Home

 

The incoming ruling Liberal Democratic Party will reap a government subsidy of 14.59 billion yen in the next fiscal year, up 43.7% from this year as a result of its victory in the general election.

The Democratic Party will receive 8.56 billion yen in government subsidies, though the party suffered a devastating defeat in the latest race. The rightist “Nippon Ishin-no-Kai (Japan Restoration Party)” launched this year and the new-born “Nippon Mirai no To (Tomorrow Party of Japan)” will take in 2.7 billion yen and 865 million yen, respectively.

Under the system of government subsidies, political parties share the money funded by tax revenues as operational expenses, irrespective of people’s political affiliation, in violation of the freedom of thought and creed as guaranteed in the Constitution.

Government subsidies to political parties comprise a mandatory tax of 250 yen per capita. The subsidy the LDP is expected to receive will be equivalent to the tax paid by 58,360,000 people, but the number of votes the party obtained in the general election was only 16,624,457. The subsidy system will allow the party to obtain money from 41,735,543 more people. The DPJ will also receive the amount from 24,600,000 more people than the actual number of votes cast for the party.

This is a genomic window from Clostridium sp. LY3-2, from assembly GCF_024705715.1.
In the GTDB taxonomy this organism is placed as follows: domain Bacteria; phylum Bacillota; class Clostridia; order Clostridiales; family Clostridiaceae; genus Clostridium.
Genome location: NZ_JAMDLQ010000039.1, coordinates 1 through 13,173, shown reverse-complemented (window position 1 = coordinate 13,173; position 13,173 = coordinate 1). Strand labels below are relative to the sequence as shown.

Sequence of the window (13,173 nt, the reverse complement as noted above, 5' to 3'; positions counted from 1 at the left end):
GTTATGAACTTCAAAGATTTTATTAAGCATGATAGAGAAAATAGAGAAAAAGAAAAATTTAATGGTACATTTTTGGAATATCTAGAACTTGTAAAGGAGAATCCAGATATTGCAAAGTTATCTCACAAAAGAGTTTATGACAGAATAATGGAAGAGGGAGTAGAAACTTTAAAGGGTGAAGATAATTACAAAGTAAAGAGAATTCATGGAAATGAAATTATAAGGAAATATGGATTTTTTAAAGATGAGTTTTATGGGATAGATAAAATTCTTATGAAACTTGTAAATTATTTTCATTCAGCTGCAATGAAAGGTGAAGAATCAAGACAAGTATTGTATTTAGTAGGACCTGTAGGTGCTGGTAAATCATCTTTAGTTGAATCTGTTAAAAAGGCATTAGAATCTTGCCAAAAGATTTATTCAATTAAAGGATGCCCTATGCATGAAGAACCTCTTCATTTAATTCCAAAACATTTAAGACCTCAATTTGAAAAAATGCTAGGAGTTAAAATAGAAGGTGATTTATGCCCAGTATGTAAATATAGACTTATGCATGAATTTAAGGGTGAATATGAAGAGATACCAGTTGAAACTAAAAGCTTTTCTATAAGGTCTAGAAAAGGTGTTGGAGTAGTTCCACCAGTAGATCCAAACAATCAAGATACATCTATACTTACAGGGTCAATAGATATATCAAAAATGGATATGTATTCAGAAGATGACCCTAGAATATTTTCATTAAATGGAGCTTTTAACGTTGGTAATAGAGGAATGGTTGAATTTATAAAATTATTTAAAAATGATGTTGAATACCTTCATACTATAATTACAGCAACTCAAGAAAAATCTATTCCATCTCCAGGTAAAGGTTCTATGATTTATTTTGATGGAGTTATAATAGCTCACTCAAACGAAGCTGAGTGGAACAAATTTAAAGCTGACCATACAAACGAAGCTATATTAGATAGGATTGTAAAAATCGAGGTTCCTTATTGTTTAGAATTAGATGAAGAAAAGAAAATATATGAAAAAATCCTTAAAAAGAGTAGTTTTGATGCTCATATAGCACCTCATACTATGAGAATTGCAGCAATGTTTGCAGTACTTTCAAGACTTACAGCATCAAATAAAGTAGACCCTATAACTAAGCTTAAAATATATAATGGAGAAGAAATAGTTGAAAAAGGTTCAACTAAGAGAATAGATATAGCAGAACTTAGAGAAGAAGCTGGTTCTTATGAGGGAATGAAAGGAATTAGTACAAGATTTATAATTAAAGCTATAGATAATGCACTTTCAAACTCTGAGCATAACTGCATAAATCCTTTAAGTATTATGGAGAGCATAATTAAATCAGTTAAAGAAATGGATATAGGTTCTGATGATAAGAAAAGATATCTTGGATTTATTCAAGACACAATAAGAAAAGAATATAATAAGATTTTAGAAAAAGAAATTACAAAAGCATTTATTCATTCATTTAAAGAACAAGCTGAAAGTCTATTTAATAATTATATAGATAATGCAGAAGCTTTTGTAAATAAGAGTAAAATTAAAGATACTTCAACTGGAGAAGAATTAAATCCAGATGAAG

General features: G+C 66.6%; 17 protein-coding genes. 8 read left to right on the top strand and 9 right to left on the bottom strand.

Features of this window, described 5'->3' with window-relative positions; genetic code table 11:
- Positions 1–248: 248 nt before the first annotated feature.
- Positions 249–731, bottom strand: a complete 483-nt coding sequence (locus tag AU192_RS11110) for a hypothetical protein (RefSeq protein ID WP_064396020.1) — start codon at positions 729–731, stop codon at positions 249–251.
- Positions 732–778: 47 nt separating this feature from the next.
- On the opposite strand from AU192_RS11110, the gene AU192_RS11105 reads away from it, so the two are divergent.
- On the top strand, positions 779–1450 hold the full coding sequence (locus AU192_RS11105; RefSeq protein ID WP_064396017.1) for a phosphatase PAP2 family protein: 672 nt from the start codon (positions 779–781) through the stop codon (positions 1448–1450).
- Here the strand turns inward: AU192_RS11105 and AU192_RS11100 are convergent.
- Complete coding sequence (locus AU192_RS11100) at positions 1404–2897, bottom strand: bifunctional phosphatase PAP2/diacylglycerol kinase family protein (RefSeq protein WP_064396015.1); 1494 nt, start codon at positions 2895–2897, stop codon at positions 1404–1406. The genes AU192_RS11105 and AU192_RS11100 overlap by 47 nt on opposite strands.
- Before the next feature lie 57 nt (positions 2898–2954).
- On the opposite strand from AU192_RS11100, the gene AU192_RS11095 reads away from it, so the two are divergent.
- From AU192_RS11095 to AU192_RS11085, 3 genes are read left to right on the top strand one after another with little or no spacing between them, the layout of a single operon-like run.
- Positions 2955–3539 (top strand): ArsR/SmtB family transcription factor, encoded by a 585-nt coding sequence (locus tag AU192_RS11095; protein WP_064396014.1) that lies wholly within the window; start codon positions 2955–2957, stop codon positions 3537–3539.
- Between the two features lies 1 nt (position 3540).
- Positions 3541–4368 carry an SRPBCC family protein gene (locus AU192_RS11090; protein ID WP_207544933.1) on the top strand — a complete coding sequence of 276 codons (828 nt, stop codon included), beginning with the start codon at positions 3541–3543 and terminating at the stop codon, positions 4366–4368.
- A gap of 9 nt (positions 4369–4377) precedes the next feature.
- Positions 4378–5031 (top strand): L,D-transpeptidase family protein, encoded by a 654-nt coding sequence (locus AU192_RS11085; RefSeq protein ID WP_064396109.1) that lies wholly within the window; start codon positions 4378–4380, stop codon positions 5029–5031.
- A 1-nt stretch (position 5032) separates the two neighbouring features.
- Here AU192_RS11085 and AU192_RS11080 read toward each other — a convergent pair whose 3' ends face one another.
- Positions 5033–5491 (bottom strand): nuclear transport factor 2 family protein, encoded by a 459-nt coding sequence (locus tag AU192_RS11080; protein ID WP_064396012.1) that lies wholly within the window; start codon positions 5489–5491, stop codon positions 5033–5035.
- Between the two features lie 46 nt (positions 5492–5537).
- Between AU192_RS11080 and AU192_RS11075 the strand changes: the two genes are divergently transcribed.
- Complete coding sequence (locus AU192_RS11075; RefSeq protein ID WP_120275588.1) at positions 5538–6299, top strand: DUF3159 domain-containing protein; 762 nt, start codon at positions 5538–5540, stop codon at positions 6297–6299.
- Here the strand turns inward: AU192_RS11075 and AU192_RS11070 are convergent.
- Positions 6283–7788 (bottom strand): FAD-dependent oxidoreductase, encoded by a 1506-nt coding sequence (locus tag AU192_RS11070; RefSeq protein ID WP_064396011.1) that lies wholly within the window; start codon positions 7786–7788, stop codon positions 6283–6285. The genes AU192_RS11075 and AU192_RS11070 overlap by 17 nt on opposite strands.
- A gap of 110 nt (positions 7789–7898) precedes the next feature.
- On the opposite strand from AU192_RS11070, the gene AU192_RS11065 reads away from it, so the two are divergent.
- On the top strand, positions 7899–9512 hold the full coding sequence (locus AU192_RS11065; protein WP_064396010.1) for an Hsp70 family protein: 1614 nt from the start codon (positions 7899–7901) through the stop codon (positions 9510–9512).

The Japanese Communist Party consistently refuses to accept government grants and calls for the abolition of the system.

The amount of tax money other political parties will get paid is 2.56 billion yen (up12.6%) for the Komei, 1.79 billion yen (up 60.5%) for the Your Party, 542 million yen (down 29%) for the Social Democratic Party, 246 million yen (down 44.3%) for the People’s New Party, and 125million yen (up 4.5%) for the New Renaissance Party.

About these ads

Leave a Reply

Fill in your details below or click an icon to log in:

WordPress.com Logo

You are commenting using your WordPress.com account. Log Out / Change )

Twitter picture

You are commenting using your Twitter account. Log Out / Change )

Facebook photo

You are commenting using your Facebook account. Log Out / Change )

Google+ photo

You are commenting using your Google+ account. Log Out / Change )

Connecting to %s